Item Levels, or ilvl, is a property applied to every item to determine the strength of its magical affixes, if any, on the item. This is generally done through the process of comparing an affix's Quality Level to the item's Item Level. To name an example, an Item with an Item Level of 3 can access affixes that are in the quality level range 1-3. These generally include the weakest bonuses to stats, resists, and other things.
Diablo II/Lord of DestructionEdit
Item Levels at first cannot be seen anywhere for vanilla Diablo II players, expansion enabled or not. You are required to use a plugin called PlugY to even see the Item Level. A key detail to keep in mind, though, is that an item's Item Level is always equal to the monster that has dropped the item- if you know the monster's level, be it through a guide or memory, you then know the Item Level of its drops. If you have gambled the item, it is then Character Level -5 through +4. If you have bought the item in Nightmare or Hell from a vendor, it is then Character level +5. Shopping in Normal is slightly different. You still get the clvl+5 = ilvl but there are max ilvls set by act:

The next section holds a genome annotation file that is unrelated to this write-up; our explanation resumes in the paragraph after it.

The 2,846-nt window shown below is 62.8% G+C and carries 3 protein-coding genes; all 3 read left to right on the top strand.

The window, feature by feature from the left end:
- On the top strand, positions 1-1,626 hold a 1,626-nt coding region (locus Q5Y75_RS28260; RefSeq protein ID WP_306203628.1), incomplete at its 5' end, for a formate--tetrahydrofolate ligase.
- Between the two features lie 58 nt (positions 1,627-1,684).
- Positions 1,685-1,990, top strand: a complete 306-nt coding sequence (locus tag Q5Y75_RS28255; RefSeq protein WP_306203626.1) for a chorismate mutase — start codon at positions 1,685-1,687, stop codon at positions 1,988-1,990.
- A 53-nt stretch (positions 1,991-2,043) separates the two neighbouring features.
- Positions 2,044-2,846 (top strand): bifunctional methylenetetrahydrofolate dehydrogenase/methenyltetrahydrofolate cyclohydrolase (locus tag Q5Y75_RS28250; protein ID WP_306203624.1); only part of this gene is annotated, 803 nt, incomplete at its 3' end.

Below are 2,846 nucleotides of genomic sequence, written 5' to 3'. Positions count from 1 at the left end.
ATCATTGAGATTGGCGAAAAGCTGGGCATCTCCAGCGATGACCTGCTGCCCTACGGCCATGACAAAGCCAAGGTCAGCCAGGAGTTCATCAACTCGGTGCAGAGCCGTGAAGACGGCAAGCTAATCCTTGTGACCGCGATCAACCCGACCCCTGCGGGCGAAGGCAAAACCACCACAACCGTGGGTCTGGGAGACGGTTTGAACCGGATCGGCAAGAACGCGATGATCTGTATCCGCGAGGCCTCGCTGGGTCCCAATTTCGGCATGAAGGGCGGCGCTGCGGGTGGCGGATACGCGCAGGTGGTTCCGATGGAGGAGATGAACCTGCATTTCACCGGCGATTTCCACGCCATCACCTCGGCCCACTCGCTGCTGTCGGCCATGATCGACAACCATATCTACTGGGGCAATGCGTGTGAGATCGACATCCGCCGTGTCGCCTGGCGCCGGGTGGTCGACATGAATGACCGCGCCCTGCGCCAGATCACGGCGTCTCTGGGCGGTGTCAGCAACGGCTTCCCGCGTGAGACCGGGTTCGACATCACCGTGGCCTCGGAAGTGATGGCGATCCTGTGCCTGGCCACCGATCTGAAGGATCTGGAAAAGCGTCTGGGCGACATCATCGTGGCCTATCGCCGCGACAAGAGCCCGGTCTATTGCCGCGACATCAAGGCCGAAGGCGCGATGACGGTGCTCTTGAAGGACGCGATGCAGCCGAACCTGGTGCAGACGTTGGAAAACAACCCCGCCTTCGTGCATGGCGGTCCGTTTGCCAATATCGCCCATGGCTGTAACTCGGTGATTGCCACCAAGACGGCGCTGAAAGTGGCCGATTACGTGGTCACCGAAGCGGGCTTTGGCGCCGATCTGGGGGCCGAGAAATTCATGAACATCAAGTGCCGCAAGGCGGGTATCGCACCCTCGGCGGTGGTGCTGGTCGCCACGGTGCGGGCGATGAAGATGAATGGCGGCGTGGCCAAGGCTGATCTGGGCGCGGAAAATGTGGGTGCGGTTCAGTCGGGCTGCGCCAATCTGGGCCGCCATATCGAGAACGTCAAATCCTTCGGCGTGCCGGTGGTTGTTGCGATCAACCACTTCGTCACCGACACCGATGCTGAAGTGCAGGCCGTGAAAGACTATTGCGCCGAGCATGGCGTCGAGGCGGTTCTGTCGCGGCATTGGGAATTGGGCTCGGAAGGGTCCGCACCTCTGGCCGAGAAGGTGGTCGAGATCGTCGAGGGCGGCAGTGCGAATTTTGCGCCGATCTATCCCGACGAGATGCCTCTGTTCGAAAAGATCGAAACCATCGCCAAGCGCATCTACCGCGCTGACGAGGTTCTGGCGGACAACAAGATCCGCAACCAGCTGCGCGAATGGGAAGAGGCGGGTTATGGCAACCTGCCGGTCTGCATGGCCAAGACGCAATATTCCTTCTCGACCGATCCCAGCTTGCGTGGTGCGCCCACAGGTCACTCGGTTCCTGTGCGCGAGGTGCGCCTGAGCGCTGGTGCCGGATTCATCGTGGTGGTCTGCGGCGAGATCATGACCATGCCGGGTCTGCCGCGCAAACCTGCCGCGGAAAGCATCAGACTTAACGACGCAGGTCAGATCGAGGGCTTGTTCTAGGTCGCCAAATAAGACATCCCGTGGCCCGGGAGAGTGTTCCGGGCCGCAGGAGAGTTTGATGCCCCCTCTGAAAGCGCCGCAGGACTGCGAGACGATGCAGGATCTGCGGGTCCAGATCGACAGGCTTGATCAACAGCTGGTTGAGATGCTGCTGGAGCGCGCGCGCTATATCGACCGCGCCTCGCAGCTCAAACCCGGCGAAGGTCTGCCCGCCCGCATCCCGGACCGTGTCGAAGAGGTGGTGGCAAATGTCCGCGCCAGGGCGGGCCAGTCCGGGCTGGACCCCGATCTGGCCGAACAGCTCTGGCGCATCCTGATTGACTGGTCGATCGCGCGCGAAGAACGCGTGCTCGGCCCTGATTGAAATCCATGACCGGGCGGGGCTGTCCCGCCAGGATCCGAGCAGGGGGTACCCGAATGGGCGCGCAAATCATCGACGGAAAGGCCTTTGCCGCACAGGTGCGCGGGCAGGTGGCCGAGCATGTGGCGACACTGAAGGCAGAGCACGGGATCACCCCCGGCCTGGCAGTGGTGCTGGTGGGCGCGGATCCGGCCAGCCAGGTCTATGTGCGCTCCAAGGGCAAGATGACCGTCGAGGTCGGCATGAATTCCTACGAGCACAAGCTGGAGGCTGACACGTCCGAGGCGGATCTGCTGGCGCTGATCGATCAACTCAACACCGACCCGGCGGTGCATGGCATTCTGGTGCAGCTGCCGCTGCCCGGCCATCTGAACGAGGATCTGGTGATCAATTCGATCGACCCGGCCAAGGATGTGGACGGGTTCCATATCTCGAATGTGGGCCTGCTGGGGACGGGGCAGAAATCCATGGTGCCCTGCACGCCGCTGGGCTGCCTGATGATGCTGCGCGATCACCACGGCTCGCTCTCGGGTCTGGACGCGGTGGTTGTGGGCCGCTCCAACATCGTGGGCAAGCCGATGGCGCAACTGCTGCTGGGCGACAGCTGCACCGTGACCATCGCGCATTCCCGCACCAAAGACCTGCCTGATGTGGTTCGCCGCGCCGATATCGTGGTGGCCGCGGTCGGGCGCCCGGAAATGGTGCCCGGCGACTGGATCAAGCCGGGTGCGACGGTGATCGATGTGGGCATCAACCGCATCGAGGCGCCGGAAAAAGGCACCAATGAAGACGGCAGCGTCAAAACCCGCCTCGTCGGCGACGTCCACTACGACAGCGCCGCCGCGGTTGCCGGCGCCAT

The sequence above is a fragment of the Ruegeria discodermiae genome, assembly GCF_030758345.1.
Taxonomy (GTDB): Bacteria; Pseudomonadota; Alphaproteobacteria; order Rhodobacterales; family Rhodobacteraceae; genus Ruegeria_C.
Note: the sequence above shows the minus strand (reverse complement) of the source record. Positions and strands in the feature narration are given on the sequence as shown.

Item levels are used mainly for verification of modifier possibilities.
Item Level returns in Diablo III, and once again, it is a level players cannot see at all ingame. They must view the items over in the Game Guide to know its exact level. Item Level is specific to a piece of gear, and more often than not, is not equal to the level of the monster that dropped the item in the first place. That being said, just because it is that way, does not mean affixes are rolled with the Item Level in mind. As of the pre-expansion patch, the main determining factor in an item's power is the monster level, but the hero's own level can also account for drops, to some extent; to name an example, a level 60 Barbarian playing with a level 70 Crusader, although commonly thought of as more beneficial drop wise, due to the tougher monsters that the Crusader must deal with, will only be offered items that match the power of the Barbarian, while the Crusader will receive items worthy for his/her level. The reverse is not true, however; if the same Crusader were to join a game made by the same Barbarian, both would be getting drops with their level equal to that of the latter.